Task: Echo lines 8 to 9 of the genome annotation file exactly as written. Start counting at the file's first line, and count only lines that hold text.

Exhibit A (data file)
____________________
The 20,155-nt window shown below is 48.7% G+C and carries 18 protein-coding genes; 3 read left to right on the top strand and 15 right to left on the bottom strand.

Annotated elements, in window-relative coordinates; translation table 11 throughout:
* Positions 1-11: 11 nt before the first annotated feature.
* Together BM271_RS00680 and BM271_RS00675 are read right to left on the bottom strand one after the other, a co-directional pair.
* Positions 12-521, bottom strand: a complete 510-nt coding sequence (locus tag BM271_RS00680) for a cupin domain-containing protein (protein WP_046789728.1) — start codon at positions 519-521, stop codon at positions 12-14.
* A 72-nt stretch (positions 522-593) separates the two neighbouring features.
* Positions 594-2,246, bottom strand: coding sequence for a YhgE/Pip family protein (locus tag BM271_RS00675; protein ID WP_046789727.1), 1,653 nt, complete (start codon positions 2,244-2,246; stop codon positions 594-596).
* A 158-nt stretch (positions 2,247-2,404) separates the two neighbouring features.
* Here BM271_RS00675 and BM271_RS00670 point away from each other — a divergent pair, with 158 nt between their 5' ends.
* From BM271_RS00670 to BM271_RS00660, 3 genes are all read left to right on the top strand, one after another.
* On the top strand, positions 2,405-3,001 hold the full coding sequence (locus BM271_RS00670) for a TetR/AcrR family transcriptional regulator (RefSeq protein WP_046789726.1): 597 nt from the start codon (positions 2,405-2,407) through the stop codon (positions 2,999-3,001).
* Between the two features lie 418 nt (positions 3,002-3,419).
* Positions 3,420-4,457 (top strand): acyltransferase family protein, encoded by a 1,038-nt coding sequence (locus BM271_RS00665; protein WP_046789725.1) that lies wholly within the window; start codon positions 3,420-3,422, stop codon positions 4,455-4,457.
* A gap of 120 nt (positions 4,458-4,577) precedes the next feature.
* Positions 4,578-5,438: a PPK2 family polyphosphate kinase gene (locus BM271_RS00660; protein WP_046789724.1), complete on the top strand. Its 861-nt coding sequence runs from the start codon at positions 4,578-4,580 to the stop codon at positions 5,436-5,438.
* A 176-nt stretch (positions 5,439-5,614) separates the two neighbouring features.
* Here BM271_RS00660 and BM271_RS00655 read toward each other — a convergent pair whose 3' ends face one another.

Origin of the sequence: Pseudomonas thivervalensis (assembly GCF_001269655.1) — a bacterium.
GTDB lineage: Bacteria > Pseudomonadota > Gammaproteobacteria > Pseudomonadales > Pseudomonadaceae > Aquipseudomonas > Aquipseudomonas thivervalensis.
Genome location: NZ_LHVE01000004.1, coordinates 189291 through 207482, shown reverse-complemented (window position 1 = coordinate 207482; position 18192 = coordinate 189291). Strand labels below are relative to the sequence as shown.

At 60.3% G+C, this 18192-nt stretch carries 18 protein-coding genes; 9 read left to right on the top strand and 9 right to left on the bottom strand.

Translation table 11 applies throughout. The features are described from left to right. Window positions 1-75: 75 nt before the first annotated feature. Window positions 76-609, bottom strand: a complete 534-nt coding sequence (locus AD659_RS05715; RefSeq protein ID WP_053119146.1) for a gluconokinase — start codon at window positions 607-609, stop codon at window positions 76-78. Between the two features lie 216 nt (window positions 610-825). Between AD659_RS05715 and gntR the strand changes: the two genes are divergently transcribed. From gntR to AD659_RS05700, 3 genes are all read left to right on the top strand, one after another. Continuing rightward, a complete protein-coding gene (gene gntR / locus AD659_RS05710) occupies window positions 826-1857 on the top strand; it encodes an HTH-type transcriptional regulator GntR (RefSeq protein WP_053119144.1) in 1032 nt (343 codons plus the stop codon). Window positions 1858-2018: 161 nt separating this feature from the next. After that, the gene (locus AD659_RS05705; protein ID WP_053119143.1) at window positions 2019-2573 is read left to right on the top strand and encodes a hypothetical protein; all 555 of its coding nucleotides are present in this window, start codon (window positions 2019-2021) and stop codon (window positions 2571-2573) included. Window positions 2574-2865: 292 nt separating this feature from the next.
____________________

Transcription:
* A 158-nt stretch (positions 2,247-2,404) separates the two neighbouring features.
* Here BM271_RS00675 and BM271_RS00670 point away from each other — a divergent pair, with 158 nt between their 5' ends.